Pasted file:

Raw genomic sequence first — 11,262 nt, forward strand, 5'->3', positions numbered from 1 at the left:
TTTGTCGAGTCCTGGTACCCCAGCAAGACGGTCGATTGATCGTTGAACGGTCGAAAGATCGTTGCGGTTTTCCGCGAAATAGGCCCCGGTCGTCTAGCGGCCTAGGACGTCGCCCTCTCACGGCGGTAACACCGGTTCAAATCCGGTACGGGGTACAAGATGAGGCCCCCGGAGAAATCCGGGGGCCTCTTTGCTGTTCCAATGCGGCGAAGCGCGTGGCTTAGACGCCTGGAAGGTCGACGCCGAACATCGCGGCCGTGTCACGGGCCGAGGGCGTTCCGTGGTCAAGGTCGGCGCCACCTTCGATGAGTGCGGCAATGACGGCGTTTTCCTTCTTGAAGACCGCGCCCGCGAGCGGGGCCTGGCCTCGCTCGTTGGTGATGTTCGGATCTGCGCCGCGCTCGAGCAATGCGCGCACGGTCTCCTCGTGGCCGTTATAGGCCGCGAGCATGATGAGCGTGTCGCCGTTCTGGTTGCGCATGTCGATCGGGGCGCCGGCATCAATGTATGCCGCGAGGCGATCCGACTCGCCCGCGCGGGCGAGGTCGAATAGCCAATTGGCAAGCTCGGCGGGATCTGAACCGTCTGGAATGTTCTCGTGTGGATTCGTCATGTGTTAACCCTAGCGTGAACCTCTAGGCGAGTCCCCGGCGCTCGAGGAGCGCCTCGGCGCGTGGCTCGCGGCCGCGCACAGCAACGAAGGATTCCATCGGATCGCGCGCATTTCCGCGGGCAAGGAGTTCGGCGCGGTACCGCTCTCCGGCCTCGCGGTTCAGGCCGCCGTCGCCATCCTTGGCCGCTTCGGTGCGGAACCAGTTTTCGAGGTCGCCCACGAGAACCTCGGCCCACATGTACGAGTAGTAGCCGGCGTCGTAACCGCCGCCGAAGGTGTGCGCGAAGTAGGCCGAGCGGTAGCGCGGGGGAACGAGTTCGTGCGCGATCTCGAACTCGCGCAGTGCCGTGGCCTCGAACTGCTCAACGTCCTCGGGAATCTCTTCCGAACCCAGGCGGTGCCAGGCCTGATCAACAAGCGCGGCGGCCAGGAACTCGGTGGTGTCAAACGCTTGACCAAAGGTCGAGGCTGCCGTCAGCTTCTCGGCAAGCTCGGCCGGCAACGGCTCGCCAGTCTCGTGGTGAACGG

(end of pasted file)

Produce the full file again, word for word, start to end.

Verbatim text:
Raw genomic sequence first — 11,262 nt, forward strand, 5'->3', positions numbered from 1 at the left:
TTTGTCGAGTCCTGGTACCCCAGCAAGACGGTCGATTGATCGTTGAACGGTCGAAAGATCGTTGCGGTTTTCCGCGAAATAGGCCCCGGTCGTCTAGCGGCCTAGGACGTCGCCCTCTCACGGCGGTAACACCGGTTCAAATCCGGTACGGGGTACAAGATGAGGCCCCCGGAGAAATCCGGGGGCCTCTTTGCTGTTCCAATGCGGCGAAGCGCGTGGCTTAGACGCCTGGAAGGTCGACGCCGAACATCGCGGCCGTGTCACGGGCCGAGGGCGTTCCGTGGTCAAGGTCGGCGCCACCTTCGATGAGTGCGGCAATGACGGCGTTTTCCTTCTTGAAGACCGCGCCCGCGAGCGGGGCCTGGCCTCGCTCGTTGGTGATGTTCGGATCTGCGCCGCGCTCGAGCAATGCGCGCACGGTCTCCTCGTGGCCGTTATAGGCCGCGAGCATGATGAGCGTGTCGCCGTTCTGGTTGCGCATGTCGATCGGGGCGCCGGCATCAATGTATGCCGCGAGGCGATCCGACTCGCCCGCGCGGGCGAGGTCGAATAGCCAATTGGCAAGCTCGGCGGGATCTGAACCGTCTGGAATGTTCTCGTGTGGATTCGTCATGTGTTAACCCTAGCGTGAACCTCTAGGCGAGTCCCCGGCGCTCGAGGAGCGCCTCGGCGCGTGGCTCGCGGCCGCGCACAGCAACGAAGGATTCCATCGGATCGCGCGCATTTCCGCGGGCAAGGAGTTCGGCGCGGTACCGCTCTCCGGCCTCGCGGTTCAGGCCGCCGTCGCCATCCTTGGCCGCTTCGGTGCGGAACCAGTTTTCGAGGTCGCCCACGAGAACCTCGGCCCACATGTACGAGTAGTAGCCGGCGTCGTAACCGCCGCCGAAGGTGTGCGCGAAGTAGGCCGAGCGGTAGCGCGGGGGAACGAGTTCGTGCGCGATCTCGAACTCGCGCAGTGCCGTGGCCTCGAACTGCTCAACGTCCTCGGGAATCTCTTCCGAACCCAGGCGGTGCCAGGCCTGATCAACAAGCGCGGCGGCCAGGAACTCGGTGGTGTCAAACGCTTGACCAAAGGTCGAGGCTGCCGTCAGCTTCTCGGCAAGCTCGGCCGGCAACGGCTCGCCAGTCTCGTGGTGAACGG